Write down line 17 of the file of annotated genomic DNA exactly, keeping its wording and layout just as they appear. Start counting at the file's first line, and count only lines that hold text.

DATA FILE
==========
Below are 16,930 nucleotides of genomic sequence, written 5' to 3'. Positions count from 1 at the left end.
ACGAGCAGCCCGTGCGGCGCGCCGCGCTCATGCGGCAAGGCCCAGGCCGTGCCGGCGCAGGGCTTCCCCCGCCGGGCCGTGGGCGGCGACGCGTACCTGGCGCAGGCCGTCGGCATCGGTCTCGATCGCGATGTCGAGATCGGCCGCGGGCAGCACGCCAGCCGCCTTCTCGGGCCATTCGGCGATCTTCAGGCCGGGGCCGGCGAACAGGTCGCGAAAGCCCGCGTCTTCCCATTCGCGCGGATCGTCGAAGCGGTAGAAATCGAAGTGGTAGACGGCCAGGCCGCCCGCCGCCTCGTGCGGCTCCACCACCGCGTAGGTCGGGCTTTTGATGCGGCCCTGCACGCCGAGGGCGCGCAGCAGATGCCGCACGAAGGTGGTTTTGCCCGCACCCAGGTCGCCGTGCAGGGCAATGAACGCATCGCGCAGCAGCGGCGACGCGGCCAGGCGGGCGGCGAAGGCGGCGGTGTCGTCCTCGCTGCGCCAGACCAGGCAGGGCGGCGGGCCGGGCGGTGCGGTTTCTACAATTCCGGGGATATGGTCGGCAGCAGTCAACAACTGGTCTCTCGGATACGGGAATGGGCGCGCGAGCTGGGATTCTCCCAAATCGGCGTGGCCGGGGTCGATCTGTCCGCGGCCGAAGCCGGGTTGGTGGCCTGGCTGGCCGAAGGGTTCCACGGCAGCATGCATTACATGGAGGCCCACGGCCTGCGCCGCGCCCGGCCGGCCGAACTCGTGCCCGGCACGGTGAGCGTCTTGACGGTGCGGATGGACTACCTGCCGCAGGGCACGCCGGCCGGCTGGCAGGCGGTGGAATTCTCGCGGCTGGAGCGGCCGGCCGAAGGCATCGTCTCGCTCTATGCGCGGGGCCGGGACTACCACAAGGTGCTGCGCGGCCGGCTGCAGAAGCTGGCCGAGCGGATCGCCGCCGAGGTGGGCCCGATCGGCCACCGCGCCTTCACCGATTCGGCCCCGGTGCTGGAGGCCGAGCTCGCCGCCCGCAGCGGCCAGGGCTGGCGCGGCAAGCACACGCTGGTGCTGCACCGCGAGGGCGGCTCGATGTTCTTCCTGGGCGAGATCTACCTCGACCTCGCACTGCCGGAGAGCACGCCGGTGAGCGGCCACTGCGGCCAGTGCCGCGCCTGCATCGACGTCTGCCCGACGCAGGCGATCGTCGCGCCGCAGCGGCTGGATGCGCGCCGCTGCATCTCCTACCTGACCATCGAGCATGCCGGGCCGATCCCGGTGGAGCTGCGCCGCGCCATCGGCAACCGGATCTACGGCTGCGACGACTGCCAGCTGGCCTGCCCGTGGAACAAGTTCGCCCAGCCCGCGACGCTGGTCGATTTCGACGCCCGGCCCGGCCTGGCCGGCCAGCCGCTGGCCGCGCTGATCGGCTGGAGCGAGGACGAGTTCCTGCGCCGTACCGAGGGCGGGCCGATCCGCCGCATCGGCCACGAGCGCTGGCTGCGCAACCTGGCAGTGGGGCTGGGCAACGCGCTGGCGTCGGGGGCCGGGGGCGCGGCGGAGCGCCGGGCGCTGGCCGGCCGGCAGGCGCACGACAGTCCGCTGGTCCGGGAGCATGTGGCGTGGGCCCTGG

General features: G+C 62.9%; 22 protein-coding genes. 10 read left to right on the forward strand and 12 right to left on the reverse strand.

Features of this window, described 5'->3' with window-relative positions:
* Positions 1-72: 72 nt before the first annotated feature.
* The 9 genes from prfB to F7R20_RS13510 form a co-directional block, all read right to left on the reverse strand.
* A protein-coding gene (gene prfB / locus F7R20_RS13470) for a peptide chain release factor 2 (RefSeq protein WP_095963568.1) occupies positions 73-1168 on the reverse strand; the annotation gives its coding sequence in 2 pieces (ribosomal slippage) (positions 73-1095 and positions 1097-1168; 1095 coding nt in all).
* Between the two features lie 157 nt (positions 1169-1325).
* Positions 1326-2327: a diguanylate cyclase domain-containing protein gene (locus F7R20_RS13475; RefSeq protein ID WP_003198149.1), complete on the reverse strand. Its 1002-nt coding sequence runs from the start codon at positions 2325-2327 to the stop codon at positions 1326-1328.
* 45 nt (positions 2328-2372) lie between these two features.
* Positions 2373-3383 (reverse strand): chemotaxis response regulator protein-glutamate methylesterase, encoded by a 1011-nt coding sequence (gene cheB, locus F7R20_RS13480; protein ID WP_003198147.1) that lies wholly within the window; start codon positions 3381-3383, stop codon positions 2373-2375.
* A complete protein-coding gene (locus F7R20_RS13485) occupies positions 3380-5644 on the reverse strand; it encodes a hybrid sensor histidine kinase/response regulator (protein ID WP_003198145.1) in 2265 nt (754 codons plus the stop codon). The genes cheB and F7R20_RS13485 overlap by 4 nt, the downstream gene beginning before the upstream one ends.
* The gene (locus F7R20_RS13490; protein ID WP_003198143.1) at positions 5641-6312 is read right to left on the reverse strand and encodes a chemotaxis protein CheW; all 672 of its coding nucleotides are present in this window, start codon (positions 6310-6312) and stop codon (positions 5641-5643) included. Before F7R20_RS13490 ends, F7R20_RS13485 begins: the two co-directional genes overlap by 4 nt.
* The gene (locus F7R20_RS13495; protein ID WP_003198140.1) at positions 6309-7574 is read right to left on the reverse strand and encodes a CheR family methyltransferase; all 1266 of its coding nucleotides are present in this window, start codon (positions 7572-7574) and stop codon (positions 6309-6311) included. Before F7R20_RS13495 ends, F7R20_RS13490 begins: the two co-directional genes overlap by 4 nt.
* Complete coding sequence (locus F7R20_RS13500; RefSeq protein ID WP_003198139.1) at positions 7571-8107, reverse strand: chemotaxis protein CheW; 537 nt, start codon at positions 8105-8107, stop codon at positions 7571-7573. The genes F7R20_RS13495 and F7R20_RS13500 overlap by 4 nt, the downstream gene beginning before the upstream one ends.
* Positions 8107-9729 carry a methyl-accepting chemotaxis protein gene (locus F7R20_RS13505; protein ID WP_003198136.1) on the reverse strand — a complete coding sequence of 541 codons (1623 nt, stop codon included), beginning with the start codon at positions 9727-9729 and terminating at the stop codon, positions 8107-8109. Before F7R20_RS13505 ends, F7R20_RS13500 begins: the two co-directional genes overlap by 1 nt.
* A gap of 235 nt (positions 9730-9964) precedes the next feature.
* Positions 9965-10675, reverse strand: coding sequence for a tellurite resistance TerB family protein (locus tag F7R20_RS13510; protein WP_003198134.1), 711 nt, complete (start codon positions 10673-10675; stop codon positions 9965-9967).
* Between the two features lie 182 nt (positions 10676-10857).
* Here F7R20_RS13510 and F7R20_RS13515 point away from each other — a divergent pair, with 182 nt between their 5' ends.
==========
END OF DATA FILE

* A gap of 235 nt (positions 9730-9964) precedes the next feature.